Madeleine: Relating to Atwood in the Twittersphere

Reading through the article “Atwood in the Twittersphere” written by Margaret Atwood I couldn’t help but think of my grandmother. It brought back recent memories of my grandmother getting a brand new computer. She still clings onto AOL like a baby does a blanket or teddy bear. This is also the same women that cried tears of fear and dread when she received an AWESOME printer to print her photos for scrapbooking.

*Insert photo of my grandmother freaking out…. now.*

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In her defense printers are one of the most annoying and unpredictable pieces of technology in the whole universe. She recently just got introduced to the magical world of Skype and video calling. Luckily I was there to coach her through the experience, and we were able to get through it meltdown free (she just freaked out a little when she didn’t know how to hang up. lol). One thing my grandmother taught herself to do was Facebook. Reading Atwood’s thoughts and experiences with twitter were exactly that of my grandmother, only with Facebook. My grandmother will most likely never get into the “Twittersphere” but I don’t blame her.

When Twitter first began to rise in the world of social media, was the first time I truly felt technologically challenged. I couldn’t agree more when Atwood quotes Wordsworth “What should I know of Twitter? I’d barely even heard of it. I thought it was for kiddies.” This is exactly how I felt and thought about Twitter. It seemed less personal than Facebook, where when I wrote something I actually felt like maybe someone would care to read it. Also with twitter I felt like my feed was constantly being spammed with updates. At that point I understood how my grandmother felt when she got her printer; overwhelmed and confused. For this reason alone I commend Atwood for the courage and drive she showed when taking on the “Twittersphere”. The fact that she was able to grasp the concept of networking to gain 33,500 followers amazes me. Being an author she more than likely had already mastered the skill of conversational (face-to-face) networking, and she simply applied that art to Twitter. This shows how technological advancements can evolve and adapt things that involved many different situations, mannerisms, and moments, and completely pushed them all together into this thing we call Twitter. Like Atwood mentions about her followers, some of them were genuine and some were trolls. Meaning there is never a “specific” way to act on twitter. You can act how you want. All of these amazing and different things were happening at once in the same area. I think this is what amazes older people who haven’t grown up with technology. The fact that before twitter and the internet in general there was always a certain time and place for things to be shared or said, but now with these social media sites it’s always the place and it’s always the time.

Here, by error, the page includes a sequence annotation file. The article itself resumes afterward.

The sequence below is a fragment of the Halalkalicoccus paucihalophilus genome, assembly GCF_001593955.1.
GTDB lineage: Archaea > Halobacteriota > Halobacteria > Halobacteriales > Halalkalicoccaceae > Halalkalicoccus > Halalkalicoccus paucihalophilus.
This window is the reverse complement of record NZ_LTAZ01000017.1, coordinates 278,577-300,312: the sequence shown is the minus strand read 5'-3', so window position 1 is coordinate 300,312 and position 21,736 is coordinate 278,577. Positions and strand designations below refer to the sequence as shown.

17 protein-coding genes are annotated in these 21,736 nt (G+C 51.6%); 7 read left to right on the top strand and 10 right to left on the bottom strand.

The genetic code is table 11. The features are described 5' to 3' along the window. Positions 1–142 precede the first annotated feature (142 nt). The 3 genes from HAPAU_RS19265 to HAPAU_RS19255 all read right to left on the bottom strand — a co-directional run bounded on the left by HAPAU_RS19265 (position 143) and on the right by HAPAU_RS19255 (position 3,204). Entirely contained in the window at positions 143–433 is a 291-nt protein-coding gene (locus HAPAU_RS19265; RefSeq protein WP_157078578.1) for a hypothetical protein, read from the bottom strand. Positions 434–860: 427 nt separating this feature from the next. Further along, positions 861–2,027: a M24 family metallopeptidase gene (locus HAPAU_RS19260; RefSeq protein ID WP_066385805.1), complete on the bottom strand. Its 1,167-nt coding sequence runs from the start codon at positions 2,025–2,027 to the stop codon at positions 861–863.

…. if its not the time you still say it and just add #toosoon? 🙂

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2 thoughts on “Madeleine: Relating to Atwood in the Twittersphere

  1. darpinoa6 says:

    I share your grandmother’s fear and dread of printers. 3 years ago I got a new printer and just about fainted when I hooked it up and it actually worked. No fuss, no issues, just a functioning printer. Unfortunately, I have since switched to a MAC and had to get yet another new printer so that it was compatible with my MAC and have yet to print something successful. So my printer success was short lived.
    I am also not as comfortable with Twitter as I am with Facebook and like Wordsworth, I feel like it is for the kiddies. My sister and I are 7 years apart and I am the older one. While my go to social media is Facebook, she prefers Twitter. Although, this is the second class I have had to use Twitter for and I am becoming a lot more familiar with the layout and ins and outs of Twitter.

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  2. dilgerc0 says:

    While I was reading Atwoods article I also had a feeling that she reminded me much of my grandmother. My grandmother has jumped in the internet work, however she absolutely refuses to jump into any form of social media, she even refuses to get herself an email. I don’t necessarily blame her though, honestly at these point in her life, what is really the point? Basically all her close loved ones are family member and thanks to me she has them all on speed dial, so whenever anything eventful happens in her life or ours were all are to receive a phone call and receive the same story that she already told 5 other people. Sure it would it easier for her to learn Facebook or twitter and just post her story once, but to her its all about secrets. Theres some things that she doesn’t want some to know and theres others that she wants to tell everyone. So I guess to her social media takes away your privacy and secretly and honestly I do agree with her.

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